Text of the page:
The chapters in this volume, all written by experts in the field, present an array of new research on second language acquisition (SLA) that touches on several current theoretical debates in the field and present a rich range of new empirical data and a number of innovative findings. The studies address questions relating to ultimate attainment, first language transfer, universal properties of SLA, processing and second language (L2) grammar, and explore a number of grammatical features of the L2: tense, aspect, modality, specificity, definiteness, gender, number, anaphora. These themes are complemented by the study of pragmatic competence in sociocultural aspects of register use. The students investigated in the studies range from heritage speakers to naturalistic learners, to instructed learners and immigrants. Another distinctive feature of this book is the inclusion of pedagogical recommendations based on L2 research, making the book relevant for both SLA researchers and language teachers.
The focus on L2 French and Spanish in this collection, including psycholinguistic, sociolinguistic and organic grammar treatments, is complemented by pedagogical and pragmatic information. This volume will be of great interest to those striving to improve what they do in the classroom based on sound SLA research. – Linda McManness, Baylor University, USA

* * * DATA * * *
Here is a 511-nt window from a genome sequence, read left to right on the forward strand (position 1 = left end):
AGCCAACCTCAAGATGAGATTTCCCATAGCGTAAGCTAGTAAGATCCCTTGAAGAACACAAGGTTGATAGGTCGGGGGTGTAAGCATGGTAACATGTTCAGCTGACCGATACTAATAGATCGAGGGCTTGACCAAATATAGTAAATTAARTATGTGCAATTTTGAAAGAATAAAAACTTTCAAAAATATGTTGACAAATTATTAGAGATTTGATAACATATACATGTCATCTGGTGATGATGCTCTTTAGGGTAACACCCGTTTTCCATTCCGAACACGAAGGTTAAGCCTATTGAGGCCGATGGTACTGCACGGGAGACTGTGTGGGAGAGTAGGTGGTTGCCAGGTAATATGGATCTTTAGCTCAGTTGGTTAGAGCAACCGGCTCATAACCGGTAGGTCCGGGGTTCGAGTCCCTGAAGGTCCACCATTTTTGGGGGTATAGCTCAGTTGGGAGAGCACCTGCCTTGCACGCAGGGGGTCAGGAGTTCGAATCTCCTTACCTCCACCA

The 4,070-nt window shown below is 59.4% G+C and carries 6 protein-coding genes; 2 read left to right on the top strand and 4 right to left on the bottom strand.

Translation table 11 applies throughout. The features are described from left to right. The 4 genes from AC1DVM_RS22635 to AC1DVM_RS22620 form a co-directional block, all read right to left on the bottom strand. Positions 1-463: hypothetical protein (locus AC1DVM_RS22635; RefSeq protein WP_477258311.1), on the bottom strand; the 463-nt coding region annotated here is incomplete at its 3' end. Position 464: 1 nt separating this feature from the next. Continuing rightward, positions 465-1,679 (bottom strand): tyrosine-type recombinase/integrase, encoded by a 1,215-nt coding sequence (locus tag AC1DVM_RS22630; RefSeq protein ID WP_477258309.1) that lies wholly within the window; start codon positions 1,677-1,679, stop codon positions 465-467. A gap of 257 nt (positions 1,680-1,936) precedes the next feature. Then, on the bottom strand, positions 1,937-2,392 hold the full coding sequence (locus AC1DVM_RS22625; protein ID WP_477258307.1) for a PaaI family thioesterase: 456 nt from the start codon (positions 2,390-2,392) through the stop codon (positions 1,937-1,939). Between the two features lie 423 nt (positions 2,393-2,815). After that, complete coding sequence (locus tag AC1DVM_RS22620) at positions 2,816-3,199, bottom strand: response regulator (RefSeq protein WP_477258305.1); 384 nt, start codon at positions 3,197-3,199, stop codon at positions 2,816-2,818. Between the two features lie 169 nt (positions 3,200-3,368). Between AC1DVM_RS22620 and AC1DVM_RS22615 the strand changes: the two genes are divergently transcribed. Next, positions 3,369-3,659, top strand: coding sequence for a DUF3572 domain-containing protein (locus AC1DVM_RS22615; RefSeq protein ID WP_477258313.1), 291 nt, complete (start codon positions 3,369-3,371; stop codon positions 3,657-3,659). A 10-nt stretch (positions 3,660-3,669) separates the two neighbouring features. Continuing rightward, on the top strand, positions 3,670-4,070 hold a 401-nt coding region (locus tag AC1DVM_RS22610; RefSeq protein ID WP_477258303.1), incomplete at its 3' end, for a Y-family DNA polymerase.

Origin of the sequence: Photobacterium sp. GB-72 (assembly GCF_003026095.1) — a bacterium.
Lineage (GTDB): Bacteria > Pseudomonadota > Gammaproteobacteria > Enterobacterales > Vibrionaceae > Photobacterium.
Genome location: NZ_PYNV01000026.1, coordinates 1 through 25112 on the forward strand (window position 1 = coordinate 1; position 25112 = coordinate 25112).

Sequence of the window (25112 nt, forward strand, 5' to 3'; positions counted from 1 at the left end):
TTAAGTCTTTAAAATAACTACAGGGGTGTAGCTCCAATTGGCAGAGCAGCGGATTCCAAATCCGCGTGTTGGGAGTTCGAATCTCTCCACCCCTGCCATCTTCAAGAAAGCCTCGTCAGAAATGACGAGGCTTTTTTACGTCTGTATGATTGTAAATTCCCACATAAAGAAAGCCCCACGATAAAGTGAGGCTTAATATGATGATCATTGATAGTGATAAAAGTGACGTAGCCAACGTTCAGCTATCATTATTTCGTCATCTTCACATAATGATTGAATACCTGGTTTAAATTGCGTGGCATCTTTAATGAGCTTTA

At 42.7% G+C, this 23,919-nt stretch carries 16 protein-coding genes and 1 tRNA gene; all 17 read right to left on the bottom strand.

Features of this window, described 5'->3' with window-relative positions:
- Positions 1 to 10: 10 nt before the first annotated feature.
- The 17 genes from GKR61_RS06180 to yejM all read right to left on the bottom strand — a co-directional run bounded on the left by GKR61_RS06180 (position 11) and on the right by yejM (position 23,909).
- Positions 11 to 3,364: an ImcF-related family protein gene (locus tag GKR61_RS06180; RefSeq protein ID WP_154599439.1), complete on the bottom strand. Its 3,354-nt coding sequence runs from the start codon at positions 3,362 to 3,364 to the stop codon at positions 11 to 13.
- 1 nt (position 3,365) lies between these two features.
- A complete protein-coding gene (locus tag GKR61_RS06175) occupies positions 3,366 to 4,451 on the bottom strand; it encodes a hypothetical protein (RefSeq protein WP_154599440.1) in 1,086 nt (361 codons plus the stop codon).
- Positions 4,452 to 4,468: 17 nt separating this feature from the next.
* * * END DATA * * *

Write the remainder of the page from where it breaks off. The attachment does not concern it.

A welcome and well-planned contribution to SLA research. Contributions from rising stars and established top names bring valuable insights into how to relate linguistic theory to the L2 classroom. The variety of research questions, methodologies, and range of languages included makes this volume an essential addition to any SLA-focused reading list for researchers, students and practitioners. – Clare Wright, University of Leeds, UK
A timely volume drawing on different approaches in innovative and exciting ways! The contributors do a brilliant job bringing together generative linguistics and theories of processing to give us novel insights on the L2 representation of a range of grammatical features, as well as sociocultural aspects of register use. Impressively, and a rare occurrence in our field, they also draw the implications of their work for pedagogy. – Florence Myles, University of Essex, UK
Deborah Arteaga is Professor of Linguistics at the University of Nevada, Las Vegas, USA. She is widely regarded as an expert on French and Spanish applied linguistics, as well as historical French syntax, and has published extensively in these areas.
Postgraduate, Research / Professional